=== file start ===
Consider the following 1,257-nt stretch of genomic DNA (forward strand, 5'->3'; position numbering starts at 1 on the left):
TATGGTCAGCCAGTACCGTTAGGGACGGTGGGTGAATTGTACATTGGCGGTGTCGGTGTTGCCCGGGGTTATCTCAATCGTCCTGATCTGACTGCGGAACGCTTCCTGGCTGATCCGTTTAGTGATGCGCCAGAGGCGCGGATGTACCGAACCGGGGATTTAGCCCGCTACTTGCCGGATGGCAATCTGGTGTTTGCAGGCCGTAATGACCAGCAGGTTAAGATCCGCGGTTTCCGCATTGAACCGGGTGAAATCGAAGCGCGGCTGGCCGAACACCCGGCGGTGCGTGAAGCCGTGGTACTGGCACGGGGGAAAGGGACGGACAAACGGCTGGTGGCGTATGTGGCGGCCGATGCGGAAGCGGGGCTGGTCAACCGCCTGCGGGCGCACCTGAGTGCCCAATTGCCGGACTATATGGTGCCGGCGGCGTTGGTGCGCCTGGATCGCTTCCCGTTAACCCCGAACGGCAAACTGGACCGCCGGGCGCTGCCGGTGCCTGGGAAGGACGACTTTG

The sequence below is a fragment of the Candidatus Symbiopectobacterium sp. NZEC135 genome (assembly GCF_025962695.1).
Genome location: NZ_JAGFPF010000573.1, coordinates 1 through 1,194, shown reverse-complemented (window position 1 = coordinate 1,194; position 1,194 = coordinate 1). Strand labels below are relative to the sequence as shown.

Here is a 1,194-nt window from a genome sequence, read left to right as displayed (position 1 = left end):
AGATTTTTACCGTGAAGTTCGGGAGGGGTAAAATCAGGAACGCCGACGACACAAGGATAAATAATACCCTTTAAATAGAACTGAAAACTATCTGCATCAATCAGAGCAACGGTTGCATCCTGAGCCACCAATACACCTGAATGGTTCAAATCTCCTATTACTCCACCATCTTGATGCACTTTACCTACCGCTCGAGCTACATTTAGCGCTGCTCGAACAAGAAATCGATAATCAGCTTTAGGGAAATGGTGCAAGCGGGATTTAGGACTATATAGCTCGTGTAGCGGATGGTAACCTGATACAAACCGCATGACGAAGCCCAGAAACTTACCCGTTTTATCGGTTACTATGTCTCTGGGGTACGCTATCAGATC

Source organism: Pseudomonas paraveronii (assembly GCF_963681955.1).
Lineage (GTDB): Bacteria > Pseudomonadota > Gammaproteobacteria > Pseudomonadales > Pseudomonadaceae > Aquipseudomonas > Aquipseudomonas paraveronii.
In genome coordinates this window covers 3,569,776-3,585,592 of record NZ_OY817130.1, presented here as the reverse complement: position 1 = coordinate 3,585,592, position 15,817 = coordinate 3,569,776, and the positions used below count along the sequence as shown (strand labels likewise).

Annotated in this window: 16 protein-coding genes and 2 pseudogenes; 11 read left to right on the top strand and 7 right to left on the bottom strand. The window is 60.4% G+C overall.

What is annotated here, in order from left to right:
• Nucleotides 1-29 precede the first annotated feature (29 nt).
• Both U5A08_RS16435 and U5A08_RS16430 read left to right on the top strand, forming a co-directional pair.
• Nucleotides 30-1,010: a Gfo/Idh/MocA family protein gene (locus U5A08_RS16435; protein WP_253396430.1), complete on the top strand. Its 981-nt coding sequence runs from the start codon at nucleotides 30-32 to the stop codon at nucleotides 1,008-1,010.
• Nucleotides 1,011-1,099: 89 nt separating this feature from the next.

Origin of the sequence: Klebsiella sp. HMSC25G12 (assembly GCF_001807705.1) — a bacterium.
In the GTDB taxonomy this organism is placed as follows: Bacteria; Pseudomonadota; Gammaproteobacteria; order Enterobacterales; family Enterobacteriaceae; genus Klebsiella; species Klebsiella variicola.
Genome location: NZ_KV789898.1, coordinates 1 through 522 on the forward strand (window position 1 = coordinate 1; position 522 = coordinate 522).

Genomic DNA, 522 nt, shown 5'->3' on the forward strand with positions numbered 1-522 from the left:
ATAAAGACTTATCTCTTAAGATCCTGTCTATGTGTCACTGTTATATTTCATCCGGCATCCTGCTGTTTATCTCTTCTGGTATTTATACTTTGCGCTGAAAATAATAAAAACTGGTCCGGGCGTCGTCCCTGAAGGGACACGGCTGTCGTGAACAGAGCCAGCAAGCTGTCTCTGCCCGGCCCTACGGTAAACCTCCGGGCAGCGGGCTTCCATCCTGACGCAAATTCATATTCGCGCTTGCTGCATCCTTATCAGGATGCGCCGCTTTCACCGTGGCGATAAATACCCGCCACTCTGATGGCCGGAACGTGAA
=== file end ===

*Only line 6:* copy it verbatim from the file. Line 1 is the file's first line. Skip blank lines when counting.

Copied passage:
AGATTTTTACCGTGAAGTTCGGGAGGGGTAAAATCAGGAACGCCGACGACACAAGGATAAATAATACCCTTTAAATAGAACTGAAAACTATCTGCATCAATCAGAGCAACGGTTGCATCCTGAGCCACCAATACACCTGAATGGTTCAAATCTCCTATTACTCCACCATCTTGATGCACTTTACCTACCGCTCGAGCTACATTTAGCGCTGCTCGAACAAGAAATCGATAATCAGCTTTAGGGAAATGGTGCAAGCGGGATTTAGGACTATATAGCTCGTGTAGCGGATGGTAACCTGATACAAACCGCATGACGAAGCCCAGAAACTTACCCGTTTTATCGGTTACTATGTCTCTGGGGTACGCTATCAGATC